Tuesday, 27 September 2016
Last updated 10 hours ago
Nov 25 2013 | 1:47pm ET
If nothing else, Pershing Square Capital Management founder William Ackman plans to have his $1 billion short bet against Herbalife outlive his most famous adversary.
Ackman gave a new presentation on the nutritional supplements company to the Robin Hood Foundation investor conference on Friday. He told the assembled that he would go "to the end of the Earth" to prove that Herbalife is the pyramid scheme he says it is, and then told Bloomberg Television that his is not worried about longtime rival Carl Icahn's support for the company.
"It doesn't bother me at all that there is some famous octogenarian," he said. "What is interesting here is that all the people who are publicly long Herbalife are 80-year-old billionaires. I am not really sure why that is."
During his presentation, Ackman introduced four women whom he said were victims of Herbalife's scam, earning a round of applause from the audience, including Greenlight Capital's David Einhorn, himself once seen as likely to launch an attack on Herbalife.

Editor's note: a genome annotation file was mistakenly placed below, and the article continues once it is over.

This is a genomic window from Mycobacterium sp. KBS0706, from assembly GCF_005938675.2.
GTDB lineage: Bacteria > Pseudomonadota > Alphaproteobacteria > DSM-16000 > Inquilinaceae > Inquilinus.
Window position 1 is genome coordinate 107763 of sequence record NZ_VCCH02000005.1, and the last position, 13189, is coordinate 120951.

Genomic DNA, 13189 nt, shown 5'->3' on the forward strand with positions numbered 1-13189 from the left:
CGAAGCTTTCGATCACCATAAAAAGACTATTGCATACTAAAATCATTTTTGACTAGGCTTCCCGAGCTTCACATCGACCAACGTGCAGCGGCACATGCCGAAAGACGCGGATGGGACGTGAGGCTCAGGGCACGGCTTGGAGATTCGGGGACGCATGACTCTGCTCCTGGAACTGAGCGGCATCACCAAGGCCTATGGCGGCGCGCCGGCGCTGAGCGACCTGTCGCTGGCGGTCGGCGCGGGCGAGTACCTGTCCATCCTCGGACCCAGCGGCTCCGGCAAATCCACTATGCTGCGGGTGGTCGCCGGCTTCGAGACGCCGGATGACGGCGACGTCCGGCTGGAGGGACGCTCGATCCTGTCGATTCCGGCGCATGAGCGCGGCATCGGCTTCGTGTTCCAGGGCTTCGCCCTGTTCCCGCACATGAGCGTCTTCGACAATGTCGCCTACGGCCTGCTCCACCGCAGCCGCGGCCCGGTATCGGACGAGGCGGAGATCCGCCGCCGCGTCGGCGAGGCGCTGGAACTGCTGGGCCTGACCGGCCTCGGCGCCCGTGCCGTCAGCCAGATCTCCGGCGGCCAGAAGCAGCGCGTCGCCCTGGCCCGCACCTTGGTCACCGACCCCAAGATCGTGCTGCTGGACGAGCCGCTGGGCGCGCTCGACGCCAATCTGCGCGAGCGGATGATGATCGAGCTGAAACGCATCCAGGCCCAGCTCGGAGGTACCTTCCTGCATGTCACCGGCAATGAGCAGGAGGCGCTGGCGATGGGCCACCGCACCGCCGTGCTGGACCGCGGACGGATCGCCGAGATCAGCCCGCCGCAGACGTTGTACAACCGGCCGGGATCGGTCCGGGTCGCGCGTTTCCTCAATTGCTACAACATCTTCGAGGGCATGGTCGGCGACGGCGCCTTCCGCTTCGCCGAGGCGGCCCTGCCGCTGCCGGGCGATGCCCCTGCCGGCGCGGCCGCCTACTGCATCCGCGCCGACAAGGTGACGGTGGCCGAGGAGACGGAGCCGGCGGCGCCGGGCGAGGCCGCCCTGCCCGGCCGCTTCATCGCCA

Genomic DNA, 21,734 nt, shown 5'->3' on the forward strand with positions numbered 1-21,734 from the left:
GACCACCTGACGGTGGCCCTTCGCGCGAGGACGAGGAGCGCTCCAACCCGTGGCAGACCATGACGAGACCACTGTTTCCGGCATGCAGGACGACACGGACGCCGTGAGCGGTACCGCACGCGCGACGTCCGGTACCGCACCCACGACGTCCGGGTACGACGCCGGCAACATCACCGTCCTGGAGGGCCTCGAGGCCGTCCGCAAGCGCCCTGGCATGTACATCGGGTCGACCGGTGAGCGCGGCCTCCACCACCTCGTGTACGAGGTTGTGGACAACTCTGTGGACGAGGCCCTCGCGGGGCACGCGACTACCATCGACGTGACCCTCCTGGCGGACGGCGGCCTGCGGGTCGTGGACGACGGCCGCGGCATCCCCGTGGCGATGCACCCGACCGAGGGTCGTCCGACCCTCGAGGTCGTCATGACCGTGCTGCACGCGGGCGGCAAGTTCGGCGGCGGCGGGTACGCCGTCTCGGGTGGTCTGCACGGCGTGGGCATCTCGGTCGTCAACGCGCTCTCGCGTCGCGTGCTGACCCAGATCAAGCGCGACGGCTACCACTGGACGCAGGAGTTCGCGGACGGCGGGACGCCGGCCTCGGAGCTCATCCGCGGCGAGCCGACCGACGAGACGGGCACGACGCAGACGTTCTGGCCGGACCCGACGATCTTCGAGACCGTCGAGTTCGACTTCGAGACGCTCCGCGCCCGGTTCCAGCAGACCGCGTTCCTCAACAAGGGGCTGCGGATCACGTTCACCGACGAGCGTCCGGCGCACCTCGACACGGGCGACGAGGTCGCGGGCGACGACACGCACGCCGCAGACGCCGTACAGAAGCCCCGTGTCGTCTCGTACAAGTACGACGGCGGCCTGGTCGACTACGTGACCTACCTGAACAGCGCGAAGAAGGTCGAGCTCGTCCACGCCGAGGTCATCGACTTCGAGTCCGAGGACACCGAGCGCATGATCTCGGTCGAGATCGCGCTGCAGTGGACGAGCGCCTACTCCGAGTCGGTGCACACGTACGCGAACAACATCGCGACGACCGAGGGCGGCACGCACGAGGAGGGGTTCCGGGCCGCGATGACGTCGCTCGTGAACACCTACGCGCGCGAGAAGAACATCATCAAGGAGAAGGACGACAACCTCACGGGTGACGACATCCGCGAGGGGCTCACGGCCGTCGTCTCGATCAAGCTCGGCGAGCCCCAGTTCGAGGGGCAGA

"They deserve a round of applause because this is a company that is very aggressive with its critics and a lot of the people who have been harmed by Herbalife are not in the position to defend themselves," Ackman said.
"If you think of the typical Herbalife distributor and their level of sophistication, to this day I still don't understand the marketing plan," Ackman added.
Despite the new presentation, Herbalife shares continued to rise on Friday, extending Ackman's losses. The stock is up 116% this year.
"Mr. Ackman presented nothing new today," Herbalife said. "After a year of baseless claims about Herbalife and hundreds of millions of dollars of losses for his investors, the only thing Mr. Ackman has proven with his obsessive, ego-driven investing decisions is his lack of understanding of consumer-product companies."
Certain famous octogenarians—Icahn is actually only 77—also chimed in.
"I continue to believe Herbalife has a great future, and in my opinion, many of the things Ackman says about it are simply the rantings of a sore loser," he told Bloomberg.